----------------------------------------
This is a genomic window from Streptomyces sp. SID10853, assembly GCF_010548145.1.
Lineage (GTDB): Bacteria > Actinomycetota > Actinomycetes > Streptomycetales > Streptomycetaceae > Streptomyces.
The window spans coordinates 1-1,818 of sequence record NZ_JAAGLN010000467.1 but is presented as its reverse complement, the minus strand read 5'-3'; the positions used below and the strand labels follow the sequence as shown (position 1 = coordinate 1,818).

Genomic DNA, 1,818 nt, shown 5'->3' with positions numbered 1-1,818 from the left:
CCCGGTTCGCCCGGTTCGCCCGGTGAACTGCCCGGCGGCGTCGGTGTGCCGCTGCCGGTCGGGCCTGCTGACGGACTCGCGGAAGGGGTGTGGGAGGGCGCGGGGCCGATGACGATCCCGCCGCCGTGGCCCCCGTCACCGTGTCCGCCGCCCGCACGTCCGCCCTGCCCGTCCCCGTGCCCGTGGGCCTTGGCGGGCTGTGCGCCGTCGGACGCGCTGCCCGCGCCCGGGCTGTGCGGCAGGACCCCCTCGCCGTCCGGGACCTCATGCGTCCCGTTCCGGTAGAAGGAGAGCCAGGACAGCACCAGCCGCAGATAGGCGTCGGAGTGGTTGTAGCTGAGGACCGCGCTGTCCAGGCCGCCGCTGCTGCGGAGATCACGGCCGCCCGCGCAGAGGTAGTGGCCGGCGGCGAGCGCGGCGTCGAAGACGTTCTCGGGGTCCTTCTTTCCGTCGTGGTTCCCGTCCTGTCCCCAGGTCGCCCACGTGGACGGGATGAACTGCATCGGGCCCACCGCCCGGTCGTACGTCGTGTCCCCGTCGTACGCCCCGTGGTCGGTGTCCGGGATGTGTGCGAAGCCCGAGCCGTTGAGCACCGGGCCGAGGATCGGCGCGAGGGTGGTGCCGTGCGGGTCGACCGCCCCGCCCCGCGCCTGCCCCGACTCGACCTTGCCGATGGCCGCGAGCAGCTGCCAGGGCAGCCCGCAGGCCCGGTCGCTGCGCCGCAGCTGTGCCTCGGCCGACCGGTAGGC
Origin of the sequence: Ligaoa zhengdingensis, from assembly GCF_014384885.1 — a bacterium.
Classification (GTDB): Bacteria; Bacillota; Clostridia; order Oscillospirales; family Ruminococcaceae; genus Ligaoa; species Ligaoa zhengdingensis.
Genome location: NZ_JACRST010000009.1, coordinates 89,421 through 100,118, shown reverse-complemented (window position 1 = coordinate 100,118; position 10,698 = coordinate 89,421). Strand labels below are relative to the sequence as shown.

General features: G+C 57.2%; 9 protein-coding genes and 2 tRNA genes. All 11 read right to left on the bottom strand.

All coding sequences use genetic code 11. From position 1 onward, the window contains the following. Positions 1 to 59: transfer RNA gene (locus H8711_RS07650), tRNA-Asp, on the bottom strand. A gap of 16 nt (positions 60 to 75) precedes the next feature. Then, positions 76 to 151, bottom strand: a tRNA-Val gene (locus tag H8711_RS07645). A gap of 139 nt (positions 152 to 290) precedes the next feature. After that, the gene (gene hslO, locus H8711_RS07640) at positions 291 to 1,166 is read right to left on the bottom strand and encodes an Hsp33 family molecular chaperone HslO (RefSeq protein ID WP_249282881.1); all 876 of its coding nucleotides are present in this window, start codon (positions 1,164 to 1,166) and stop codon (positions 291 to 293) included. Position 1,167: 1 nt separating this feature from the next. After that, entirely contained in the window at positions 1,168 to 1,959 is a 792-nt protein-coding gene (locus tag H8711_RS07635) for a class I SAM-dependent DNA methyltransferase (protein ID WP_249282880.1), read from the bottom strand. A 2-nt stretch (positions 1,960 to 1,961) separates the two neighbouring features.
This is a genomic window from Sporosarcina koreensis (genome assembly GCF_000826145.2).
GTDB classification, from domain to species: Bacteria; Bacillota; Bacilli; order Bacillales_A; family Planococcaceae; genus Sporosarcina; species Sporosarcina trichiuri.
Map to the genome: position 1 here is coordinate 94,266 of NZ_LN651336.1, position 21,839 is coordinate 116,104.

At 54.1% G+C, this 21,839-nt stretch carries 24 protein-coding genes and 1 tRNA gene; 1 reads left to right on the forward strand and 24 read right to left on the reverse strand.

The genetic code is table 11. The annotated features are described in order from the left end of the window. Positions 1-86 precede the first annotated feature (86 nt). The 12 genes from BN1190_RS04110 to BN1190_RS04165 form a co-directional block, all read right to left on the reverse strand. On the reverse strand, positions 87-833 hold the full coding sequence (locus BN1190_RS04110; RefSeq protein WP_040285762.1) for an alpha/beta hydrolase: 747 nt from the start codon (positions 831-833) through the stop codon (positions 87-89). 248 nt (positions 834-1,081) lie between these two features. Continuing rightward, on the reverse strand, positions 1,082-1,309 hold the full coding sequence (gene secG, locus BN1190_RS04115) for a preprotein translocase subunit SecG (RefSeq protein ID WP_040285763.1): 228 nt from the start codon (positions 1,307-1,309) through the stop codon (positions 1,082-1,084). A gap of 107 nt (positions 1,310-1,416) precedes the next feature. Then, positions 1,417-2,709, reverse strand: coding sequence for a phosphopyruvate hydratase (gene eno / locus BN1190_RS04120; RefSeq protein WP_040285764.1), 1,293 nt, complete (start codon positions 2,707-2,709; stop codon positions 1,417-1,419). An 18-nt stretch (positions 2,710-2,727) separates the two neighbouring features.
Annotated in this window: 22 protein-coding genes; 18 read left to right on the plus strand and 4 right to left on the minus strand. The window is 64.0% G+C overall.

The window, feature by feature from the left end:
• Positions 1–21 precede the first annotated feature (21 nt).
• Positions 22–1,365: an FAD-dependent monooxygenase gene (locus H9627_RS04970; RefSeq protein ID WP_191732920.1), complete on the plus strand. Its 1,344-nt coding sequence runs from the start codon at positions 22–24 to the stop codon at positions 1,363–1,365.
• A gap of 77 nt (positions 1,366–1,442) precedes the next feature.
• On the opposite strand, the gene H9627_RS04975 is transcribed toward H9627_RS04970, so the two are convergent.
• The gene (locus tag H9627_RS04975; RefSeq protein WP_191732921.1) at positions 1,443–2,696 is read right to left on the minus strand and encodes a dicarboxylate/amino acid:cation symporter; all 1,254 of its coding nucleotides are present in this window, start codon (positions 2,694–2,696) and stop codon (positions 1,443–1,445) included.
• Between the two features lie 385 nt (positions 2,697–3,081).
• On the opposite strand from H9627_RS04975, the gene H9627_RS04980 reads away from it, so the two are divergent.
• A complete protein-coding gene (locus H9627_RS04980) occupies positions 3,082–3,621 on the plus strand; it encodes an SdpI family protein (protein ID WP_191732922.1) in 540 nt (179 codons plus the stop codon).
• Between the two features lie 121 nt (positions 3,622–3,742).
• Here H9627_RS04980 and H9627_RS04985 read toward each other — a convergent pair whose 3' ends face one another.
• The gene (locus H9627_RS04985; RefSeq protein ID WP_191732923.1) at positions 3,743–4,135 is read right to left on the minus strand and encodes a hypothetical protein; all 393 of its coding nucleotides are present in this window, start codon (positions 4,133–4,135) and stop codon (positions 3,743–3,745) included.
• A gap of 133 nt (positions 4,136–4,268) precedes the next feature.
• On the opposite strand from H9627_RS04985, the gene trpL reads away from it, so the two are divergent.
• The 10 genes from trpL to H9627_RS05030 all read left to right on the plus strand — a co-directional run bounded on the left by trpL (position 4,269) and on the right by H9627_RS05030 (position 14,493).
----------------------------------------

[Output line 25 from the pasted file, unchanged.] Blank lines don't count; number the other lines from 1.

• A complete protein-coding gene (locus H9627_RS04980) occupies positions 3,082–3,621 on the plus strand; it encodes an SdpI family protein (protein ID WP_191732922.1) in 540 nt (179 codons plus the stop codon).